Rapid River Road/Stream Crossing Restoration Project
Kalkaska Soil & Water Conservation District
Basin Program Funds:
The sediment being introduced at the 6 road-stream crossing sites and 1 access
site covers naturally occurring cobble on the river's bed, which reduces aquatic
insect habitat, causes shallowing of the stream, and increased water temperatures.
Sediment is being introduced at these crossing by two avenues: Narrow culverts
and lack of controlled drainage.
The goal of the Rapid River Road/Steam Crossing Restoration Project is to reduce
sediment and associated pollutants at 6 road stream crossings and 1 public access
site on the Rapid River in Kalkaska County, Michigan.
The Rapid River is the final river in the Elk River Watershed
requiring treatment. The river flows in a northwesterly direction into Torch
River, which ultimately empties into the Grand Traverse Bay through a series
In a recent inventory conducted by the Kalkaska Soil and Water
Conservation District (KSWCD), the 6 road-stream crossing and 1 access site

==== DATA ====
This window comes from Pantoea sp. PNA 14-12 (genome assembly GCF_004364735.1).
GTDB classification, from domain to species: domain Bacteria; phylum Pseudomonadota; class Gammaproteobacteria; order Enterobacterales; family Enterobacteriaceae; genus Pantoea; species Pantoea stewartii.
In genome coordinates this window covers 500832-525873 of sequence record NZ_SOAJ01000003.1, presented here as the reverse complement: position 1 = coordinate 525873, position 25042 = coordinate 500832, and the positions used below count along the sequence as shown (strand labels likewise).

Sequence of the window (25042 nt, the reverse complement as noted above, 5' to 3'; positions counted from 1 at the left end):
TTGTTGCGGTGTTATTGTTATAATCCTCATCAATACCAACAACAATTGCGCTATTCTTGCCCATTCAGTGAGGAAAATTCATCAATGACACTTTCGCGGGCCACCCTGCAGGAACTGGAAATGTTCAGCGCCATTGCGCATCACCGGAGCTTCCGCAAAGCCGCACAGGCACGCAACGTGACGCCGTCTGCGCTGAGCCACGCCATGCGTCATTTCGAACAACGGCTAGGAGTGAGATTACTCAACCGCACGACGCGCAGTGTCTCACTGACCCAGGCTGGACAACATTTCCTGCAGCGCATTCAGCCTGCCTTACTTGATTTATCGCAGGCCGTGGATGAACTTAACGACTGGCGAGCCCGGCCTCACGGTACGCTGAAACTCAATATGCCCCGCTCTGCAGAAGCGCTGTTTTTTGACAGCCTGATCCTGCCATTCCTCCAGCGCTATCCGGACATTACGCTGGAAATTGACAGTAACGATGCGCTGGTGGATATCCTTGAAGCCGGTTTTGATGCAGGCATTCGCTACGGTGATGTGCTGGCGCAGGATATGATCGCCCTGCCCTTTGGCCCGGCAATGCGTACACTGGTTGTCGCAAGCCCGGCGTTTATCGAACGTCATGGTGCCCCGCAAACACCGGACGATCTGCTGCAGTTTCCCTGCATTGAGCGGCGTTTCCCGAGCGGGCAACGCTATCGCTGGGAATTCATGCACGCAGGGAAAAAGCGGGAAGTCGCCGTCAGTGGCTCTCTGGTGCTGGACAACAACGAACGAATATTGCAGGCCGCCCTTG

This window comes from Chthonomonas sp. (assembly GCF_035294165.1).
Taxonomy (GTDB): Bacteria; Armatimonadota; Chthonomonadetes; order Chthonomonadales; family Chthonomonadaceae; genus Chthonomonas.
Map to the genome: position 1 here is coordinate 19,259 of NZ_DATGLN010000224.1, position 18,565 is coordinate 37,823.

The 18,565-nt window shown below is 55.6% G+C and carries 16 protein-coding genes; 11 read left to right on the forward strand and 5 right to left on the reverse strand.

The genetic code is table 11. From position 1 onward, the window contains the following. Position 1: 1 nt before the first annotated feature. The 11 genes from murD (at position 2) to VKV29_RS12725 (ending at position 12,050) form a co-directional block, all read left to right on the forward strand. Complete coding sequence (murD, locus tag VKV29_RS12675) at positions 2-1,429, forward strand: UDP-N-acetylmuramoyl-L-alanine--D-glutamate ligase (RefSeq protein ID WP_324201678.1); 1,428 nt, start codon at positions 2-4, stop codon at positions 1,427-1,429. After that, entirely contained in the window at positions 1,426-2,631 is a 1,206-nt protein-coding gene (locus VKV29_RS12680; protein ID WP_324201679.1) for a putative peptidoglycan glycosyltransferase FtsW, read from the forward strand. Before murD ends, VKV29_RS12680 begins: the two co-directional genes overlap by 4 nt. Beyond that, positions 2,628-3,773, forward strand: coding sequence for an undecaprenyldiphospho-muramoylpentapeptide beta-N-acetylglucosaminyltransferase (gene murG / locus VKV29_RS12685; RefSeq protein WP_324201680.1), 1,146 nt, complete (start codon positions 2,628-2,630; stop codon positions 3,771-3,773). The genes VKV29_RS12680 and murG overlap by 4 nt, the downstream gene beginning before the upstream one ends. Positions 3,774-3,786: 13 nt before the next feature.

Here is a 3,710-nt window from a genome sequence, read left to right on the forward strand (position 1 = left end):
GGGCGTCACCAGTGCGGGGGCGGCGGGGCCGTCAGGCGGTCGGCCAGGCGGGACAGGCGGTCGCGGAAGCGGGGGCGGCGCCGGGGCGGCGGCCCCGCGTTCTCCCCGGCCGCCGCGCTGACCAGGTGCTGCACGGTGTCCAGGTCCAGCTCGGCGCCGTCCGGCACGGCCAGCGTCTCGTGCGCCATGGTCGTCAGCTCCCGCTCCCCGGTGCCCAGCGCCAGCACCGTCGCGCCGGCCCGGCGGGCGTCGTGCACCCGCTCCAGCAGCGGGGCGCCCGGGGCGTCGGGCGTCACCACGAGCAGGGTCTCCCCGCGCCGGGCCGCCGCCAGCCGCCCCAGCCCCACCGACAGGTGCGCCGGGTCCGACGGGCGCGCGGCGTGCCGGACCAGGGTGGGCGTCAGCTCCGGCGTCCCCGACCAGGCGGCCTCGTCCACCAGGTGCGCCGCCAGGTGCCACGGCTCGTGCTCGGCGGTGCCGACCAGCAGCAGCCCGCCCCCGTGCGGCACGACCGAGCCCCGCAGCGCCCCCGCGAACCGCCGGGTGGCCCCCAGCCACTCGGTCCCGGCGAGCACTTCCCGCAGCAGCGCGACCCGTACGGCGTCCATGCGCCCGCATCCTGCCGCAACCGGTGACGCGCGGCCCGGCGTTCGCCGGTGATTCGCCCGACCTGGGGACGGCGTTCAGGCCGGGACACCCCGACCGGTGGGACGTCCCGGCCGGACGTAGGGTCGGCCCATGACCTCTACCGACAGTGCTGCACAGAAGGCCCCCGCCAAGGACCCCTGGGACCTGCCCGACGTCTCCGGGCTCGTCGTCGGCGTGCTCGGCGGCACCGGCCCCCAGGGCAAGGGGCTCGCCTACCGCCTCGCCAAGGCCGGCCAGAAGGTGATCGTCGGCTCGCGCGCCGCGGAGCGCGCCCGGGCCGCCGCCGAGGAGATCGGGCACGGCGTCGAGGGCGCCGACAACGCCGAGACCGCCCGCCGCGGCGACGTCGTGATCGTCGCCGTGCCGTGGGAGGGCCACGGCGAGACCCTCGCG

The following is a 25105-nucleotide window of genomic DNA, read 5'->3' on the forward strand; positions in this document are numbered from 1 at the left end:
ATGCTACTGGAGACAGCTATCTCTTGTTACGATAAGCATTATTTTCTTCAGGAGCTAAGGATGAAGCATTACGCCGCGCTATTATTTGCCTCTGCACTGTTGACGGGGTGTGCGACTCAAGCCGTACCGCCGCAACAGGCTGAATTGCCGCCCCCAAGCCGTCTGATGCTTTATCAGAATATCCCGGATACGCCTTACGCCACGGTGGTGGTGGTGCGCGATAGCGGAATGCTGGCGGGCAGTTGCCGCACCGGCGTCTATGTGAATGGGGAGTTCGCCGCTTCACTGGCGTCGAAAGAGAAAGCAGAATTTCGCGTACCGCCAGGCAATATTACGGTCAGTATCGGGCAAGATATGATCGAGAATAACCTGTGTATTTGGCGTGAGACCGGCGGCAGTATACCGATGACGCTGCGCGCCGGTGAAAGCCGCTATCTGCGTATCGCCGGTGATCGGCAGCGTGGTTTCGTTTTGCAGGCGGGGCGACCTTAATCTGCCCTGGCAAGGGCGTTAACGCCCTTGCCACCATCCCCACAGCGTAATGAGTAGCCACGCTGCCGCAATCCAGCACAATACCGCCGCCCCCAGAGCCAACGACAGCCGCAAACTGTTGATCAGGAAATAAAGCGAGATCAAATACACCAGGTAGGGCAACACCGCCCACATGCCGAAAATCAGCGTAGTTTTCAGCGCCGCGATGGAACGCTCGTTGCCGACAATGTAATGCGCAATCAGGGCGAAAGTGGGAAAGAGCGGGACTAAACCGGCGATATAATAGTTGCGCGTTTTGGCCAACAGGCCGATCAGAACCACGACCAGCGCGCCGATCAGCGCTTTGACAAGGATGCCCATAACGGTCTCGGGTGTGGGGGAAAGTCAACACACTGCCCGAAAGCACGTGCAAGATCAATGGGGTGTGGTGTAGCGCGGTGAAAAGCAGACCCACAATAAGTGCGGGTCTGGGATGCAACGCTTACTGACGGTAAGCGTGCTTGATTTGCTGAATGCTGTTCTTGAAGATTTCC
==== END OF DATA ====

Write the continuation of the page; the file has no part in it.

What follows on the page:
were determined to be delivering sediment to the Rapid River at a rate of
485 cubic yards per year.
The KSWCD, cooperating with the Kalkaska County Road Commission and the Rugg
Pond Natural Area Association, completed repair of 6 road/stream crossings and
access sites. The repair of these sites virtually eliminates sediment loading
to the Rapid River from these roads, thereby saving 425 tons per year of sediment
from entering the river.
KWSCD, along with the Road Commission, will be conducting maintenance
inspections annually of the road/stream crossing projects. In addition, the
Soil Conservation Service will be monitoring the sites 3 times per year. The
Rugg Pond Natural Area Association will maintain the access site.